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Italy Presents Its Anti-Crisis Budget

by Ulrika Lomas,, Brussels

16 August 2011

In a rapid response to the financial markets crisis, the Italian government has, several days before it was originally expected, produced an additional “anti-crisis” package to accelerate the balancing of the country’s budget.

Following a ministerial meeting, Premier Silvio Berlusconi and the Minister of the Economy Giulio Tremonti announced policies which will impose spending cuts and tax hikes to produce a further correction of Italy’s fiscal deficit of EUR45.5bn (USD64.8bn) by EUR20bn next year and EUR25.5bn in 2013.

The new measures, together with those introduced in last month’s “financial stability” budget are expected by the government to achieve a balancing of the budget in 2013, rather than in 2014, as had been previously agreed with the European Union. In addition there will now be significant deficit reductions also in 2012.

Expectations that there should be further reductions in public spending and action against tax evasion have been fulfilled in the new draft decree. With regard to the latter, for example, the limit on cash transactions will be reduced from EUR5,000 to EUR2,500, and there will be increased sanctions against traders who do not issue receipts.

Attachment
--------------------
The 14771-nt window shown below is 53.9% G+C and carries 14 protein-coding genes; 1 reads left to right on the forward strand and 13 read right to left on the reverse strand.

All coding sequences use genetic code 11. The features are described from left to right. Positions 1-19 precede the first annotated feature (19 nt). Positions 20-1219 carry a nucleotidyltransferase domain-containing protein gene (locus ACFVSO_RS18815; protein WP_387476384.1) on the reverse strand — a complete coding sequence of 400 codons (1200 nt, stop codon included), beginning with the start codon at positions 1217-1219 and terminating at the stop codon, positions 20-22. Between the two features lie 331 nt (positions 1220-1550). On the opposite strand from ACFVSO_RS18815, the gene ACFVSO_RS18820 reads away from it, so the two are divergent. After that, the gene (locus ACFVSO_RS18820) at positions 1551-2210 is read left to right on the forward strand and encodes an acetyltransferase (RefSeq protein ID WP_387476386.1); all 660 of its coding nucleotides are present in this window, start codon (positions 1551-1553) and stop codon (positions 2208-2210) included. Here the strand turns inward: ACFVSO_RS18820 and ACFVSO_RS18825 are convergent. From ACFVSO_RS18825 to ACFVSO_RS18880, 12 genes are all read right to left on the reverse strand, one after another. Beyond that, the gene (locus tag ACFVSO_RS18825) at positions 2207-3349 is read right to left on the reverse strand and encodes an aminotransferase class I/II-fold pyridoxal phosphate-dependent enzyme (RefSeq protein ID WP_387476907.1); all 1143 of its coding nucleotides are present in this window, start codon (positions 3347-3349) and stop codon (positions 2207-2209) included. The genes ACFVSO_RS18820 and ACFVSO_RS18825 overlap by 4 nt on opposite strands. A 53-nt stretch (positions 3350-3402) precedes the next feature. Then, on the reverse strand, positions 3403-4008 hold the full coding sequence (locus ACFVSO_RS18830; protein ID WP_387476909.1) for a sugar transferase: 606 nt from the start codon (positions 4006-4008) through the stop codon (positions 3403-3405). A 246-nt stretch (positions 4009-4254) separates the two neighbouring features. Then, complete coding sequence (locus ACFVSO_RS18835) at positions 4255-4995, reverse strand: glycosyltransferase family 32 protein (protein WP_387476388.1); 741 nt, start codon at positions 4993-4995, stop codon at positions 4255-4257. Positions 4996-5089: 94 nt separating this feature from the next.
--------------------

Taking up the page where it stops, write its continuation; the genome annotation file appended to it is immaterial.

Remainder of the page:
Also as expected, taxes on financial income have been harmonized at 20%, with effect from January 1, 2012. The withholding tax payable on interest received from bank deposits will, in fact, fall from 27% to that level, while the tax on interest from other financial instruments (excluding interest received from government bonds), dividends and capital gains will increase from 12.5% to 20%.

Above all else, however, is the introduction of a so-called “solidarity contribution” with a tax on higher individual incomes. An additional 5% tax will be levied on annual personal incomes higher than EUR90,000, while that will increase to 10% on annual incomes over EUR150,000. This additional tax will be levied for an initial period of two years.

Furthermore, the corporate income tax rate payable by energy companies in Italy, which had previously been increased by 6.5% above the normal rate, will now rise by a further 4% for three years.

The government is presenting the harsh decisions it has taken as unavoidable during the current Eurozone crisis, and as demanded from it by Europe. That being the case, Berlusconi has confirmed that he will not look to make passage of the decree through parliament a motion of confidence in the government, but will look for support from the opposition parties.

The government has also said that it would consider proposals from other parties, but that the overall fiscal effect of the package should, obviously, remain unchanged. The decree will be put before a parliament which will be immediately recalled into session.

TAGS: individuals | capital gains tax (CGT) | compliance | tax | investment | economics | business | tax compliance | fiscal policy | energy | law | budget | corporation tax | legislation | tax rates | withholding tax | Italy | dividends | individual income tax

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